Jake Phelps, the caustic, funny and brash longtime editor of skateboarding’s most revered magazine, Thrasher, a position that made him a tastemaker in a subculture known for resenting authority, was found dead on Thursday at his home in San Francisco. He was 56.
His death was announced by Thrasher in an Instagram post, which did not specify a cause.
“Just as we need food and water to survive, Jake needed skateboarding to get his blood pumping,” Tony Vitello, Thrasher’s publisher, wrote in the post. “It was more than a hobby or a form of transportation for him — it was his oxygen.”
In a phone interview, Mr. Vitello said Mr. Phelps would be cremated with his skateboard.
Mr. Phelps was at the top of Thrasher’s masthead for half his life, a position that made him both loved and hated in the small, insular world of skateboarding.
His magazine, a San Francisco-based monthly with a circulation of about 100,000 and thick with ads, is knowing but abrasive. Mr. Phelps banned skaters he didn’t like from his pages and mocked others in the annual T-Eddy Awards.
In 1996, a professional skateboarder whom Mr. Phelps had labeled “Most Annoying” in the previous year’s issue showed up at Thrasher’s offices and punched him in the face. (He was subsequently banned from Thrasher.)
Mr. Phelps became more or less synonymous with the magazine, which was not always an easy thing to be: Thrasher’s motto was “Skate and Destroy.” Its vision of skateboarding was unrelentingly gnarly; it had a recurring feature in which readers were encouraged to send in pictures of broken bones and open wounds.
Skateboarding at the professional level is a peculiar enterprise, one without official rules and few contests that any skaters really care about — something that can happen anytime, anywhere. It is a chaotic subculture that requires arbiters of taste to draw boundaries, which Mr. Phelps did with zeal.
“You score 40 points a game in basketball, it doesn’t matter if you’re a kook,” Mr. Vitello said, using an epithet skaters wield against those who fail to grasp the unspoken rules of the subculture. But in skateboarding, he added, “it doesn’t matter how good you are if you’re a kook.”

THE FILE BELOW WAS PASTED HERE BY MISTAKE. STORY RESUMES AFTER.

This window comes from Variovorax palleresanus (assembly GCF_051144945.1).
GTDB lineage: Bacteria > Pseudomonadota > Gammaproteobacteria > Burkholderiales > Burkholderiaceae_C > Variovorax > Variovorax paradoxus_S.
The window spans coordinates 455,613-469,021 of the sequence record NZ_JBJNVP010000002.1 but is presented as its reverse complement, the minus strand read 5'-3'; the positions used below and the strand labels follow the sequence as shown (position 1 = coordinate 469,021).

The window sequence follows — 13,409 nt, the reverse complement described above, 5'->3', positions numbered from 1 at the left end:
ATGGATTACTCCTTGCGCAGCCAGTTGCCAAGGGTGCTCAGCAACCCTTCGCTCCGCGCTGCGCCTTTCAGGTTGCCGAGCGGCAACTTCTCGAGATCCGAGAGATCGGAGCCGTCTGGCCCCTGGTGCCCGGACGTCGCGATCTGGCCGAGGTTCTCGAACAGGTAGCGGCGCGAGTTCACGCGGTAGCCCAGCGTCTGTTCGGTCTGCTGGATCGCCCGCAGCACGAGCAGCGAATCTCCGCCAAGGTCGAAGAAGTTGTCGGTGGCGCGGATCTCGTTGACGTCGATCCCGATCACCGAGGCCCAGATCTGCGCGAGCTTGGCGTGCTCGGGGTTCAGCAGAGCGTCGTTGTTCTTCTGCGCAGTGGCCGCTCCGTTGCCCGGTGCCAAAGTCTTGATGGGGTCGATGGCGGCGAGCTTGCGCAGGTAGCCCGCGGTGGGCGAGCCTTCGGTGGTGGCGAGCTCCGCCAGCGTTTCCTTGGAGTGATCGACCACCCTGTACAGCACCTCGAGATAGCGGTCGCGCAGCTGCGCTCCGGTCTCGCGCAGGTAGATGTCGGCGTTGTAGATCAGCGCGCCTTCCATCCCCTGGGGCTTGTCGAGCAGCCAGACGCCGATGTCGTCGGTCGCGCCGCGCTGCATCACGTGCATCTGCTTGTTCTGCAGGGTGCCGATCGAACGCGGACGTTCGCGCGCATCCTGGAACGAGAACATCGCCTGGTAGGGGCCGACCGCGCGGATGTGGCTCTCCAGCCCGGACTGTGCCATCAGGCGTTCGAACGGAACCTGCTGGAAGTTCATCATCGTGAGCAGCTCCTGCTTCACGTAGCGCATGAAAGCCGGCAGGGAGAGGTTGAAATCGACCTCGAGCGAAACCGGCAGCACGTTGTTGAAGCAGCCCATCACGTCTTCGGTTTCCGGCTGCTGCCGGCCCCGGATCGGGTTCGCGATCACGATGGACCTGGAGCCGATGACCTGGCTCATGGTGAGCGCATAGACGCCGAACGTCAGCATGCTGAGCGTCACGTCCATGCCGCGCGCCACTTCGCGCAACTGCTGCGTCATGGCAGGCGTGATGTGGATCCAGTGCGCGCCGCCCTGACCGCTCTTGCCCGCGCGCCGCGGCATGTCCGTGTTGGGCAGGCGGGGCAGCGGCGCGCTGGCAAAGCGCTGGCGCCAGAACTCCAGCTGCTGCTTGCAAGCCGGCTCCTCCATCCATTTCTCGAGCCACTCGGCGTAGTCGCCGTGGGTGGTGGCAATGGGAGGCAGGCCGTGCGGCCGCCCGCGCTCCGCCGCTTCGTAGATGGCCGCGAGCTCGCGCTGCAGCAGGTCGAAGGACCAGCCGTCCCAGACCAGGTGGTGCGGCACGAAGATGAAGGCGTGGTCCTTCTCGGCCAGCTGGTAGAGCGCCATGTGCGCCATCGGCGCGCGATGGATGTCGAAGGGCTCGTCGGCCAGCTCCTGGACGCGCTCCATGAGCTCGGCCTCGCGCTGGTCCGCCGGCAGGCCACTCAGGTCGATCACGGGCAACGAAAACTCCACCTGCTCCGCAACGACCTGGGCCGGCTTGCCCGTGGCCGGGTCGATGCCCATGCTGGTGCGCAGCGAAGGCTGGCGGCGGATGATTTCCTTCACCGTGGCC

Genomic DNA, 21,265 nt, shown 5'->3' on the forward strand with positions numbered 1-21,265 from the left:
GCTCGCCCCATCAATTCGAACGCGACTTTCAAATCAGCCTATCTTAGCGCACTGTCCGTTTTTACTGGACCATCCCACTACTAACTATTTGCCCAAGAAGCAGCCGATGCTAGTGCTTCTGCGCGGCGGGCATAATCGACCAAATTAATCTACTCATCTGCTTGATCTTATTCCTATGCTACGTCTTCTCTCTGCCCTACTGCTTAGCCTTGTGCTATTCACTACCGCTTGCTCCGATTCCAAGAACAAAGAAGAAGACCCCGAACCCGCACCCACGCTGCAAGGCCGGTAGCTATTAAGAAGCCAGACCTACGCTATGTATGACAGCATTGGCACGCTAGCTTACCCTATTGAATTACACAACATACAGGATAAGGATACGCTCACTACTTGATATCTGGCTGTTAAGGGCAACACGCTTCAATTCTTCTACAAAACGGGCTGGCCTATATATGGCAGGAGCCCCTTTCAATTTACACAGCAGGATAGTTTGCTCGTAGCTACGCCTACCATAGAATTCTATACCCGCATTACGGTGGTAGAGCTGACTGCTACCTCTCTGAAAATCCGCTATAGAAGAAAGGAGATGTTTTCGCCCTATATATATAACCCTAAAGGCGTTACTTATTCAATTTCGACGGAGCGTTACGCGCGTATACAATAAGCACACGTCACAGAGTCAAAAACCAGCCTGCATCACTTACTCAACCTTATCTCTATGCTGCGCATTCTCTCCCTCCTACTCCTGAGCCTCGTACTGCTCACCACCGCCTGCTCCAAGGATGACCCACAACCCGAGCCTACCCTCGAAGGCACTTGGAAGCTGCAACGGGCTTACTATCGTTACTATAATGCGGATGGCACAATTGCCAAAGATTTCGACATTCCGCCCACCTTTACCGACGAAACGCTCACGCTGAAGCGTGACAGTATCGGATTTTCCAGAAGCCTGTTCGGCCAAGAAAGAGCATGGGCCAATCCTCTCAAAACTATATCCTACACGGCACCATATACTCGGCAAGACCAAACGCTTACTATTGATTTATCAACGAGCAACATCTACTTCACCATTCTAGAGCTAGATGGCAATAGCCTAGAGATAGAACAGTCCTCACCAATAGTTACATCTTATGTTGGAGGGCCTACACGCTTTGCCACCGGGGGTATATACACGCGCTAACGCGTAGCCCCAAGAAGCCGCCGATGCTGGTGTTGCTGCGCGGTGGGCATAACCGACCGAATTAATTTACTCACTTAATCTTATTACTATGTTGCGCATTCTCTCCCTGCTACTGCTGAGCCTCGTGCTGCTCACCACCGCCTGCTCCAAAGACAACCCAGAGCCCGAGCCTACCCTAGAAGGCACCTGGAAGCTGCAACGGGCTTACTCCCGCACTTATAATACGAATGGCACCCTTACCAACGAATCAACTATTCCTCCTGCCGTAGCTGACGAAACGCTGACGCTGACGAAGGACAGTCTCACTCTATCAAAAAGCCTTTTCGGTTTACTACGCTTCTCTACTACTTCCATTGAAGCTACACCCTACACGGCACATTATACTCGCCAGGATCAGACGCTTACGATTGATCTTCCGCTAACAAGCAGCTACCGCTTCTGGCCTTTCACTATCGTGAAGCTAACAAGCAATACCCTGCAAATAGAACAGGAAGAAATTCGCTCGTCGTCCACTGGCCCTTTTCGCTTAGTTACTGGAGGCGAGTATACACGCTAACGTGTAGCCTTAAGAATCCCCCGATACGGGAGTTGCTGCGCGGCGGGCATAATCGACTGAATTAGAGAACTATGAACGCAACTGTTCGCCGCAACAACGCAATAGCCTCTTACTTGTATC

Separating the kooks from the rest was Mr. Phelps’s calling. He was known for his encyclopedic knowledge of skateboarding and his cutting wit, and he exerted his will over the industry well beyond the years when most people put the board down.
His influence was most clearly expressed through Thrasher’s Skater of the Year, the only award of its kind taken at all seriously within skateboarding. The magazine is cagey about its process for picking the recipient, but most skateboarders believe that Mr. Phelps was ultimately in charge of the decision — a persistent rumor that he never disputed.
James Kendall Phelps was born on Sept. 24, 1962, in San Francisco. His parents, Kendall and Katharine Phelps, who was known as Kitty, called their son by his initials, J. K., which eventually became Jake. His family moved to the East Coast when he was young, and his parents divorced soon after.
For most of his teenage years, Jake stayed with his mother in Marblehead, Mass; she bought him his first skateboard when he was 13. In the early 1980s he dropped out of high school and made his way back to San Francisco.
He found work at a skate shop called Concrete Jungle in the Haight-Ashbury neighborhood, where he fell in with the fixtures of a budding skate scene, including Mickey Reyes, who became a longtime friend, and Kevin Thatcher, the first editor of Thrasher.